Mr Jabulani Moleketi (Deputy Minister of Finance, South Africa) reminded the Congress that development should not be economic growth for growth's sake, but rather an opportunity to offer a better life for a country's citizens. As others had done, he noted the role of accountants in fighting corruption and challenged the profession to fortitude: the resistance accountants encounter when faced with corrupt or doubtful practices should not deter us from doing our job. He concluded by saying that while a strong accounting profession was not the solution to the challenges of the developing world, a strong, vibrant and independent accounting profession was certainly part of it.

Each day at the Congress there are a number of concurrent workshops addressing a variety of issues. Deloitte participants were able to attend three of these workshops.

Workshop: Enhancing public confidence in financial reporting

Sir Bryan Nicholson, an IASC Foundation Trustee, led a panel discussion that examined the accounting profession's response to the financial reporting and auditing failures that had occurred since the last World Congress in November 2002. In his opening remarks, he noted in particular the introduction of the Sarbanes-Oxley Act in the US and the transition to IFRS in the European Union, Australia and elsewhere. Signs of regulatory fatigue were evident and had been acknowledged in the IASB's '2009 announcement'.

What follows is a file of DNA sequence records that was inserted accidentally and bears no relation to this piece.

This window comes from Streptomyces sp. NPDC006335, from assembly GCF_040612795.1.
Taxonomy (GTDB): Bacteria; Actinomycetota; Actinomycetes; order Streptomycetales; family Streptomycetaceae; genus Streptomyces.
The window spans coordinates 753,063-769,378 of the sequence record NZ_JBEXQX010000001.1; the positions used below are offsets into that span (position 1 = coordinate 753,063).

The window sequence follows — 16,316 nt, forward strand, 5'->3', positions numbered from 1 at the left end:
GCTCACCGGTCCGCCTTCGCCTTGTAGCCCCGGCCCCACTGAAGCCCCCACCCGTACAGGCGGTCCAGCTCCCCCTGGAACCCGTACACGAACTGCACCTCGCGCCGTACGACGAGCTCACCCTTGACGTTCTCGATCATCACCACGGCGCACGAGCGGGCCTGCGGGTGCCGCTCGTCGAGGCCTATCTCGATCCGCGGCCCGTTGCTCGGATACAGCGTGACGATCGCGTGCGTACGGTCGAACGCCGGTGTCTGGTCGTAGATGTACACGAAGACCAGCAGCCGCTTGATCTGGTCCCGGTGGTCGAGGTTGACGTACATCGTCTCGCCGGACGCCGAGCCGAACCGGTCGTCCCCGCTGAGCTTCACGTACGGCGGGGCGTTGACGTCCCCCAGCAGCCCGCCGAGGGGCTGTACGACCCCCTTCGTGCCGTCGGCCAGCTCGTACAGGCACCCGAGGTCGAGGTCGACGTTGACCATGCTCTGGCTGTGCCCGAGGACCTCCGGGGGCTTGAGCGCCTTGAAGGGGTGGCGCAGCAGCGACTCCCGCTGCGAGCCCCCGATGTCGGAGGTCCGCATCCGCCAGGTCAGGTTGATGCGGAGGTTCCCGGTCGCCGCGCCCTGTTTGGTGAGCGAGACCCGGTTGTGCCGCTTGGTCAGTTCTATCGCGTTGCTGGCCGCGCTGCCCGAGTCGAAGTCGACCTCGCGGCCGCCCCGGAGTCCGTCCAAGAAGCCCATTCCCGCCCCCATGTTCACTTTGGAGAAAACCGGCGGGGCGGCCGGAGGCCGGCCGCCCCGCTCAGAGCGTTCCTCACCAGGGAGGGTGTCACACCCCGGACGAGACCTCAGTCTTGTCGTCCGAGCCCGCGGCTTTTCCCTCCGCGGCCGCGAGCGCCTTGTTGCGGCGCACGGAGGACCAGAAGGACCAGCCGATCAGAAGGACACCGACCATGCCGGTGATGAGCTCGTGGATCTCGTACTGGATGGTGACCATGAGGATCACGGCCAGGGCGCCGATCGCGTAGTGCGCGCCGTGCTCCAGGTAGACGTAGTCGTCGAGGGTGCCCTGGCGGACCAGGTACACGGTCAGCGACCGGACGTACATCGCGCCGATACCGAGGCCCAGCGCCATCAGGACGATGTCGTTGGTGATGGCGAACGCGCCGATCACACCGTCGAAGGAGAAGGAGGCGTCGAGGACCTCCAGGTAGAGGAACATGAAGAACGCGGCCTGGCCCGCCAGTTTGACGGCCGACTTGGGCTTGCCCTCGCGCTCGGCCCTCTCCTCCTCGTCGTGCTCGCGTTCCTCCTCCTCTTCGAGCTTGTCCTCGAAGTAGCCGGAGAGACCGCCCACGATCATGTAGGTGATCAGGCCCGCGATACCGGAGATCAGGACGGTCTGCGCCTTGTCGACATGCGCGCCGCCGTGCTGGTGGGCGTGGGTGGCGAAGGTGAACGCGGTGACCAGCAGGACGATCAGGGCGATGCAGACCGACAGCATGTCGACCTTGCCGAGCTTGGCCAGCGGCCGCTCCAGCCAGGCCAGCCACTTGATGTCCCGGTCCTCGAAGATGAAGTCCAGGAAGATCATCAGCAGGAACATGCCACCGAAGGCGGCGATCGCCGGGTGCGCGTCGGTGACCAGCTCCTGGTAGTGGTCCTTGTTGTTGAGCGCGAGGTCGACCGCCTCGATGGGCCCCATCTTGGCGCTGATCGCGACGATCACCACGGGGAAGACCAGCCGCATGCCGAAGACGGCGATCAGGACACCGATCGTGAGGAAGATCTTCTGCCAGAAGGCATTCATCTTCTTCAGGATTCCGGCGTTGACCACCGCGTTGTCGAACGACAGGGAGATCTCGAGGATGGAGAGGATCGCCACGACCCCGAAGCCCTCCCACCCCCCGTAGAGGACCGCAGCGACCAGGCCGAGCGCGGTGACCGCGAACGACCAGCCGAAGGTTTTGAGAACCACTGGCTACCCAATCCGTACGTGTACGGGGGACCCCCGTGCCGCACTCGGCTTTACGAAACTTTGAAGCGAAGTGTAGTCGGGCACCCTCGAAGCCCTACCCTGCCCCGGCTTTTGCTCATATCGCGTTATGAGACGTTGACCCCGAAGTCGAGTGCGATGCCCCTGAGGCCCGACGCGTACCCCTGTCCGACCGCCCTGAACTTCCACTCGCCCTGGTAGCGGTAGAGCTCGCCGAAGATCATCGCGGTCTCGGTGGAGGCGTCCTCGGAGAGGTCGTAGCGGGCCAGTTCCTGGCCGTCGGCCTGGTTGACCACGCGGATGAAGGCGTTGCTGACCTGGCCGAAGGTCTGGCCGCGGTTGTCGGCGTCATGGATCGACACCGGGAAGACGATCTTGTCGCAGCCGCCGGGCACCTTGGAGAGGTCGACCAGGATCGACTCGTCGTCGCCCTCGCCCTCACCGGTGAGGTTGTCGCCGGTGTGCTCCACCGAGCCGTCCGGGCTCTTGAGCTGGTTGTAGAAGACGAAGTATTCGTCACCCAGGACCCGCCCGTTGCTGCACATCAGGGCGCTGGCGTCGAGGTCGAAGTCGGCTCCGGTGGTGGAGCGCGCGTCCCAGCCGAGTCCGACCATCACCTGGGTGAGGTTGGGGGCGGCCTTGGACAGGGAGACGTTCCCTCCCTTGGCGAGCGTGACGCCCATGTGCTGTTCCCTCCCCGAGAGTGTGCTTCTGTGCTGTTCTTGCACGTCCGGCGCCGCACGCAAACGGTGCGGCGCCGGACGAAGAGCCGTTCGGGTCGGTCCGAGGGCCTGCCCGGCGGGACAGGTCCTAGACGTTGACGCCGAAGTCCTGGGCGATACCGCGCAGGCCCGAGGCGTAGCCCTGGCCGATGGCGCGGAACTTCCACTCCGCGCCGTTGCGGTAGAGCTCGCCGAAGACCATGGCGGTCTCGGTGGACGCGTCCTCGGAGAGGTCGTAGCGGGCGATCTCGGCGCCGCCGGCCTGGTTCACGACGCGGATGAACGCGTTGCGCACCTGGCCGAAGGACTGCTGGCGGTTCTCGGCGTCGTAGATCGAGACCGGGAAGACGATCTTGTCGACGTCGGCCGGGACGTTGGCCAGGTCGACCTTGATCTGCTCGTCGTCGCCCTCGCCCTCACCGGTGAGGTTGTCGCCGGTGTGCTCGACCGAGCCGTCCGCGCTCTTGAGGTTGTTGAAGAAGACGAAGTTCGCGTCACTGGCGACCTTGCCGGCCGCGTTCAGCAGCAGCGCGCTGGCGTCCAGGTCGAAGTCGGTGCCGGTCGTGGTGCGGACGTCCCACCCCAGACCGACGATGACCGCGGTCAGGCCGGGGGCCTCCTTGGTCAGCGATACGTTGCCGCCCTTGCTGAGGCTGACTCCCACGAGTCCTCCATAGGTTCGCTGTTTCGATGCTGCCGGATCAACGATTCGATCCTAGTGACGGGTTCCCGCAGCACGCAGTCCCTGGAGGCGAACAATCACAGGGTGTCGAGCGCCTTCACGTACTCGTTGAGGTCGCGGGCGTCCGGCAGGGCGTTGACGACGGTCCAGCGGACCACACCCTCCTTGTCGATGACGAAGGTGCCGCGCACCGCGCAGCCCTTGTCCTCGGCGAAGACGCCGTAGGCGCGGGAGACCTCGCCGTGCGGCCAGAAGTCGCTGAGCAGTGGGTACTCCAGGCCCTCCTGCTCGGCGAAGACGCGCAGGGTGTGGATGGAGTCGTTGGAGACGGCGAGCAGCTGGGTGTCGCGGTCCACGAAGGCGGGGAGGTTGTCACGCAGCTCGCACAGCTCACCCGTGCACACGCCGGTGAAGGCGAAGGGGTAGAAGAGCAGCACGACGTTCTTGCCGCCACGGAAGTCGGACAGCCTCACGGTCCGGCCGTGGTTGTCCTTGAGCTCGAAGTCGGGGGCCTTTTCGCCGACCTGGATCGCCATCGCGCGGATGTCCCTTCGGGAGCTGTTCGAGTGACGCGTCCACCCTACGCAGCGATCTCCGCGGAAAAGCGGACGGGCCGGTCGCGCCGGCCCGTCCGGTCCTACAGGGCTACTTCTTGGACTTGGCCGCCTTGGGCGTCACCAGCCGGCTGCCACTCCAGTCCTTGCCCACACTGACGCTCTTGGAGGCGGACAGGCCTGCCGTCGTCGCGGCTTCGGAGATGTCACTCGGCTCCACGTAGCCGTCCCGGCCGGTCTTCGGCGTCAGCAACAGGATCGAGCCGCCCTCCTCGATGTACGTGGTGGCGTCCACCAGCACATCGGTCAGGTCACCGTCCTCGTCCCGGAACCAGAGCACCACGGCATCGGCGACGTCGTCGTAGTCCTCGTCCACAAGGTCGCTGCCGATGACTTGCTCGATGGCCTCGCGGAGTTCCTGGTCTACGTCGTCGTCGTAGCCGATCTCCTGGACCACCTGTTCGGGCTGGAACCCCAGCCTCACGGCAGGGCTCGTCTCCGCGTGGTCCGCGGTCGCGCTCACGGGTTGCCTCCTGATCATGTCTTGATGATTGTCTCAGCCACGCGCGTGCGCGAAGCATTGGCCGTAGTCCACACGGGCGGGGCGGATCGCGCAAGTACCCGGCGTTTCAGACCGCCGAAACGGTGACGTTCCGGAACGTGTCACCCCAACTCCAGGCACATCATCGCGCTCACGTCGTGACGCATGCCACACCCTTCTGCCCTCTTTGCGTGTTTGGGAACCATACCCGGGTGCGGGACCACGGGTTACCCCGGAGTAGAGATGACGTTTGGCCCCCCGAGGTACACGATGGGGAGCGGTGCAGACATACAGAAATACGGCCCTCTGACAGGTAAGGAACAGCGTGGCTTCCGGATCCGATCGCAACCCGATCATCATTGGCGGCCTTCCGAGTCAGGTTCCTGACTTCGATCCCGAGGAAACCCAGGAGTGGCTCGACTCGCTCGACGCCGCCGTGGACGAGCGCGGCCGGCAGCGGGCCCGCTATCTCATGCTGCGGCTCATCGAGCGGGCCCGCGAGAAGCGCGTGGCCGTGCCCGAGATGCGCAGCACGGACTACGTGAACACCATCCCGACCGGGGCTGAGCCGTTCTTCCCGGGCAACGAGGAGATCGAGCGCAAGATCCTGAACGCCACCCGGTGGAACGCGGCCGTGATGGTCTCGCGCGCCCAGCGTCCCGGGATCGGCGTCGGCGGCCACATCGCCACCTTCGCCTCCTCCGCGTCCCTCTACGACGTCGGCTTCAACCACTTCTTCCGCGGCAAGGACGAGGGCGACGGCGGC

Robert Bunting, (Vice President, IFAC) reviewed the response of the global accounting profession. He noted that IFAC had reinforced the notion that the ethics and integrity of accountants were critical to building trust in the profession and he noted the several steps that IFAC and its member bodies had implemented to ensure that the trust was built on a solid foundation. In particular, he noted IFAC and its member bodies was committed to convergence of standards globally-not just financial reporting standards, but also standards on auditing, ethics, education and standards for accountants in business. He closed by stressing the four cornerstones of a financial reporting system:

  • a strong ethical foundation;
  • high quality international standards;
  • convergence of those standards worldwide;
  • enhancing and strengthening the role of professional accountants in business.

 Patrick de Cambourg (Mazards, France) focused on IFRS. He noted that IFRS was well known in theory but less well known in practice and (as the implementation of IFRS in the EU has demonstrated) there is room for 'local interpretation.' He noted five concerns related to IFRSs, some of which covered familiar ground:

  • the governance of the IASB, especially how agenda decisions are made
  • does convergence with FASB mean adoption of US GAAP as IFRSs
  • clarification of the status of IFRSs in the United States – will the SEC become an interpreter of IFRSs
  • stability ('people need a rest')
  • whether the revisions to the IASB framework, a statement of total recognised income and expense, and increased use of fair values are leading accounting into a 'brave new world'. He noted that although it is vital that the IASB and the FASB should be free and independent to develop their standards, a certain degree of accountability is necessary, especially as new standards shift the accounting model radically.